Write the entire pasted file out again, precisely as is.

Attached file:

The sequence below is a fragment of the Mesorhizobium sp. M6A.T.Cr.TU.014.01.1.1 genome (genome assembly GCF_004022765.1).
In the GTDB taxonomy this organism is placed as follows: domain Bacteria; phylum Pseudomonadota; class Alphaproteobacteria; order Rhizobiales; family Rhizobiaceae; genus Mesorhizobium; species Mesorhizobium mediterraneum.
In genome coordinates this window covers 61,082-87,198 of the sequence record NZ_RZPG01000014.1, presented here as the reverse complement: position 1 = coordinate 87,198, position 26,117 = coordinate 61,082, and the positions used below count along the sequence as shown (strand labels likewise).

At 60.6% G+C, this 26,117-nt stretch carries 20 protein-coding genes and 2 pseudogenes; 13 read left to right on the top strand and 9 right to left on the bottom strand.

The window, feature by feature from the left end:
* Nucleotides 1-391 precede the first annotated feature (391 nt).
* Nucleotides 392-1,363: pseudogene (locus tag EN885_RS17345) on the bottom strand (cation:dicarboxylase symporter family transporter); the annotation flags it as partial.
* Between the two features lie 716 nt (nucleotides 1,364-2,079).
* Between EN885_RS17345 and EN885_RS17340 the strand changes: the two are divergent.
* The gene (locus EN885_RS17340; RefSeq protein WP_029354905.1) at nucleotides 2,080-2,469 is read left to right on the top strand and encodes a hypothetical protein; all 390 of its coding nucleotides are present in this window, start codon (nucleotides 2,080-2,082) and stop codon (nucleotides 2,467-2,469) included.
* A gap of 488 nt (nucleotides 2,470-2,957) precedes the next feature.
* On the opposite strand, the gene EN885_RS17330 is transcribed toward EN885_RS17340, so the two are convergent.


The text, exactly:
The sequence below is a fragment of the Mesorhizobium sp. M6A.T.Cr.TU.014.01.1.1 genome (genome assembly GCF_004022765.1).
In the GTDB taxonomy this organism is placed as follows: domain Bacteria; phylum Pseudomonadota; class Alphaproteobacteria; order Rhizobiales; family Rhizobiaceae; genus Mesorhizobium; species Mesorhizobium mediterraneum.
In genome coordinates this window covers 61,082-87,198 of the sequence record NZ_RZPG01000014.1, presented here as the reverse complement: position 1 = coordinate 87,198, position 26,117 = coordinate 61,082, and the positions used below count along the sequence as shown (strand labels likewise).

At 60.6% G+C, this 26,117-nt stretch carries 20 protein-coding genes and 2 pseudogenes; 13 read left to right on the top strand and 9 right to left on the bottom strand.

The window, feature by feature from the left end:
* Nucleotides 1-391 precede the first annotated feature (391 nt).
* Nucleotides 392-1,363: pseudogene (locus tag EN885_RS17345) on the bottom strand (cation:dicarboxylase symporter family transporter); the annotation flags it as partial.
* Between the two features lie 716 nt (nucleotides 1,364-2,079).
* Between EN885_RS17345 and EN885_RS17340 the strand changes: the two are divergent.
* The gene (locus EN885_RS17340; RefSeq protein WP_029354905.1) at nucleotides 2,080-2,469 is read left to right on the top strand and encodes a hypothetical protein; all 390 of its coding nucleotides are present in this window, start codon (nucleotides 2,080-2,082) and stop codon (nucleotides 2,467-2,469) included.
* A gap of 488 nt (nucleotides 2,470-2,957) precedes the next feature.
* On the opposite strand, the gene EN885_RS17330 is transcribed toward EN885_RS17340, so the two are convergent.